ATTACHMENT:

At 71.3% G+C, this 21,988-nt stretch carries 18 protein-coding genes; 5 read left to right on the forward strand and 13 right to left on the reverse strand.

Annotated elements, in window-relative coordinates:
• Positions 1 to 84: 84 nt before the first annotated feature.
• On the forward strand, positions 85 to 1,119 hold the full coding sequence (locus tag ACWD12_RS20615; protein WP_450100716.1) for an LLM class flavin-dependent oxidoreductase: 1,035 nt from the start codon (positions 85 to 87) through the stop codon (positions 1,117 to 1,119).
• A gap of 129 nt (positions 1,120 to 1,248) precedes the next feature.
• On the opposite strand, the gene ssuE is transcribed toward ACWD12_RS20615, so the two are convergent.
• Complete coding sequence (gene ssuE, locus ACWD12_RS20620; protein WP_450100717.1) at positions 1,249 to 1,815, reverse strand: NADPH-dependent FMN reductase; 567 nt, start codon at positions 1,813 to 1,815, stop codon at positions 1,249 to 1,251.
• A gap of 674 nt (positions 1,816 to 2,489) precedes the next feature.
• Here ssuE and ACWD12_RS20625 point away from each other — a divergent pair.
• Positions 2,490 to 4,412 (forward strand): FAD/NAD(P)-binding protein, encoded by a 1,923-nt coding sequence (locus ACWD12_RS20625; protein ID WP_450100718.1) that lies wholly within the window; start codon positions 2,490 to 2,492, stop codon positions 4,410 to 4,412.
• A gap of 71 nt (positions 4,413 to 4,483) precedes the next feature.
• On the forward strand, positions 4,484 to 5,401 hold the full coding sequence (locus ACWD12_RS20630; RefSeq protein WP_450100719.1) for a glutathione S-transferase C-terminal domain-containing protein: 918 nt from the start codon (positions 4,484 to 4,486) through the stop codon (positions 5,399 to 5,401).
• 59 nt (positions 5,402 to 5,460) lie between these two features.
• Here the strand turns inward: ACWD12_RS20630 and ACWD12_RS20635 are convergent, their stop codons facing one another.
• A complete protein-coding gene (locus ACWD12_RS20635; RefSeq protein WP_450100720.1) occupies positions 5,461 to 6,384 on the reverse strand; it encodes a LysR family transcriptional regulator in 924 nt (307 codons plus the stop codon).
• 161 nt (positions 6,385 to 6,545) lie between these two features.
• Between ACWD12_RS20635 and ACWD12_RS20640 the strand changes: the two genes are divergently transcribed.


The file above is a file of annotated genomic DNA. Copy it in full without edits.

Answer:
At 71.3% G+C, this 21,988-nt stretch carries 18 protein-coding genes; 5 read left to right on the forward strand and 13 right to left on the reverse strand.

Annotated elements, in window-relative coordinates:
• Positions 1 to 84: 84 nt before the first annotated feature.
• On the forward strand, positions 85 to 1,119 hold the full coding sequence (locus tag ACWD12_RS20615; protein WP_450100716.1) for an LLM class flavin-dependent oxidoreductase: 1,035 nt from the start codon (positions 85 to 87) through the stop codon (positions 1,117 to 1,119).
• A gap of 129 nt (positions 1,120 to 1,248) precedes the next feature.
• On the opposite strand, the gene ssuE is transcribed toward ACWD12_RS20615, so the two are convergent.
• Complete coding sequence (gene ssuE, locus ACWD12_RS20620; protein WP_450100717.1) at positions 1,249 to 1,815, reverse strand: NADPH-dependent FMN reductase; 567 nt, start codon at positions 1,813 to 1,815, stop codon at positions 1,249 to 1,251.
• A gap of 674 nt (positions 1,816 to 2,489) precedes the next feature.
• Here ssuE and ACWD12_RS20625 point away from each other — a divergent pair.
• Positions 2,490 to 4,412 (forward strand): FAD/NAD(P)-binding protein, encoded by a 1,923-nt coding sequence (locus ACWD12_RS20625; protein ID WP_450100718.1) that lies wholly within the window; start codon positions 2,490 to 2,492, stop codon positions 4,410 to 4,412.
• A gap of 71 nt (positions 4,413 to 4,483) precedes the next feature.
• On the forward strand, positions 4,484 to 5,401 hold the full coding sequence (locus ACWD12_RS20630; RefSeq protein WP_450100719.1) for a glutathione S-transferase C-terminal domain-containing protein: 918 nt from the start codon (positions 4,484 to 4,486) through the stop codon (positions 5,399 to 5,401).
• 59 nt (positions 5,402 to 5,460) lie between these two features.
• Here the strand turns inward: ACWD12_RS20630 and ACWD12_RS20635 are convergent, their stop codons facing one another.
• A complete protein-coding gene (locus ACWD12_RS20635; RefSeq protein WP_450100720.1) occupies positions 5,461 to 6,384 on the reverse strand; it encodes a LysR family transcriptional regulator in 924 nt (307 codons plus the stop codon).
• 161 nt (positions 6,385 to 6,545) lie between these two features.
• Between ACWD12_RS20635 and ACWD12_RS20640 the strand changes: the two genes are divergently transcribed.